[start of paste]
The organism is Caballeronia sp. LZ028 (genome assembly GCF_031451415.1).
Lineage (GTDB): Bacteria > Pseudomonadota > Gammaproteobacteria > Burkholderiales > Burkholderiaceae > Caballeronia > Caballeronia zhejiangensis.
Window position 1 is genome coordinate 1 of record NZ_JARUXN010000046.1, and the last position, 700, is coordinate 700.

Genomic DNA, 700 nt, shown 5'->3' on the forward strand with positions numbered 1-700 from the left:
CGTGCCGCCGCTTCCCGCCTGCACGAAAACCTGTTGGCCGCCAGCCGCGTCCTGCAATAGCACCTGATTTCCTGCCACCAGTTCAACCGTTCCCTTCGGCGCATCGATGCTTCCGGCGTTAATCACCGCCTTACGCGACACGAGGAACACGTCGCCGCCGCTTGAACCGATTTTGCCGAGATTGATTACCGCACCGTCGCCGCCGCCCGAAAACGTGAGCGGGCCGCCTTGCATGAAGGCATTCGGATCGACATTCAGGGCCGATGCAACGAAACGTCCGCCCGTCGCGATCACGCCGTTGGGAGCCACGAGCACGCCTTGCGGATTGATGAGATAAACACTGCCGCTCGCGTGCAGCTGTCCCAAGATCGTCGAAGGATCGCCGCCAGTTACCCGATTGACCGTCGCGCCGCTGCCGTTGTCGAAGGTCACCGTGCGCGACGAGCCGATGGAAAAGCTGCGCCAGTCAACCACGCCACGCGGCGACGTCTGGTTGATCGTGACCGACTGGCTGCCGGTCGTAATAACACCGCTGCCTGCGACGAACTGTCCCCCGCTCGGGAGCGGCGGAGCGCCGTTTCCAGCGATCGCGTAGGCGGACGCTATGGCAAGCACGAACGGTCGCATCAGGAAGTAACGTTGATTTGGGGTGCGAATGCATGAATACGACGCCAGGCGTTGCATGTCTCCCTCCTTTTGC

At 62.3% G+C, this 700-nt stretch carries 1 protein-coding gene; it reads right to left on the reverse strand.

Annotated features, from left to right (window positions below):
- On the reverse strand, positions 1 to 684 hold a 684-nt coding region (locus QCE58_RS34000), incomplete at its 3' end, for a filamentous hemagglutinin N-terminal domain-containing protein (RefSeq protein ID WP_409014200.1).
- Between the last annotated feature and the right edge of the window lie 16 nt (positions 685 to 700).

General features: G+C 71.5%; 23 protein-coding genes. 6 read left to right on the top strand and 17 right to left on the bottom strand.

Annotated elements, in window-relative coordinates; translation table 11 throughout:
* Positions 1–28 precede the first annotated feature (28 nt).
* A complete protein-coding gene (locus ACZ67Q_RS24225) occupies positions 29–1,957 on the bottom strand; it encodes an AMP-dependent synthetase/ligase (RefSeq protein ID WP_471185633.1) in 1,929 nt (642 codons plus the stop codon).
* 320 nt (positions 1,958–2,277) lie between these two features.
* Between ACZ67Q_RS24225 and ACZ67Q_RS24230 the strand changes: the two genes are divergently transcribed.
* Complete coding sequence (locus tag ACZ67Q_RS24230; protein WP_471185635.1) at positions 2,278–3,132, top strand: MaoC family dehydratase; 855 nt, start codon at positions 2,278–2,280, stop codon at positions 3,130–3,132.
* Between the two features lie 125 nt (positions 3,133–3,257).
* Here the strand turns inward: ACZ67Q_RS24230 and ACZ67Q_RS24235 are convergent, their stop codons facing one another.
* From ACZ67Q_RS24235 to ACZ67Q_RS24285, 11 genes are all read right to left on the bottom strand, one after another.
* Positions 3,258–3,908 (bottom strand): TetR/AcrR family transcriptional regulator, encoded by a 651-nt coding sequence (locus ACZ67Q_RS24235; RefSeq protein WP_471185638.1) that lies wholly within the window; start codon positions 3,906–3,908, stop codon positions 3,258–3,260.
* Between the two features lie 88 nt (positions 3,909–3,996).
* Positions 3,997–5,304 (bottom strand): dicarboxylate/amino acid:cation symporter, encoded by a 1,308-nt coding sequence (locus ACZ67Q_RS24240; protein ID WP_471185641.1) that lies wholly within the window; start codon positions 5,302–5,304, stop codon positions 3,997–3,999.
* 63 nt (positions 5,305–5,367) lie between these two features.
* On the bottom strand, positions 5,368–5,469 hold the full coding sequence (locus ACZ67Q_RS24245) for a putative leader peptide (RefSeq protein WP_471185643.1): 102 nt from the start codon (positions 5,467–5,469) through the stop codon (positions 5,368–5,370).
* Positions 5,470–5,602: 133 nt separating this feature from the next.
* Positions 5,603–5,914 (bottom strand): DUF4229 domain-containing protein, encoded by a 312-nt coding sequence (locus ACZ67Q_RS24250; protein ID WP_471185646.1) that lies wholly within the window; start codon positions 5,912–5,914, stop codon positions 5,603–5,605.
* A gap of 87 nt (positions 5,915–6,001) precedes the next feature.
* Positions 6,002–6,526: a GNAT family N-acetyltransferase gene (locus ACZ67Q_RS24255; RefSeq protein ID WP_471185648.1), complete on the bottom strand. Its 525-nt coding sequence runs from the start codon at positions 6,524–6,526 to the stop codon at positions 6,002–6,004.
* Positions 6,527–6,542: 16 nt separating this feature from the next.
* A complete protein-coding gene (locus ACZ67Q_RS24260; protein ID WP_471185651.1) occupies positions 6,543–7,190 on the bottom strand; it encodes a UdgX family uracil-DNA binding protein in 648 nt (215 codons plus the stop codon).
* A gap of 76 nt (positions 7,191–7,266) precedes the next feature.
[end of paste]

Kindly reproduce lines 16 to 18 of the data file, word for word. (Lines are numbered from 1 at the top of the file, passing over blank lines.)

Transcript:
* Complete coding sequence (locus tag ACZ67Q_RS24230; protein WP_471185635.1) at positions 2,278–3,132, top strand: MaoC family dehydratase; 855 nt, start codon at positions 2,278–2,280, stop codon at positions 3,130–3,132.
* Between the two features lie 125 nt (positions 3,133–3,257).
* Here the strand turns inward: ACZ67Q_RS24230 and ACZ67Q_RS24235 are convergent, their stop codons facing one another.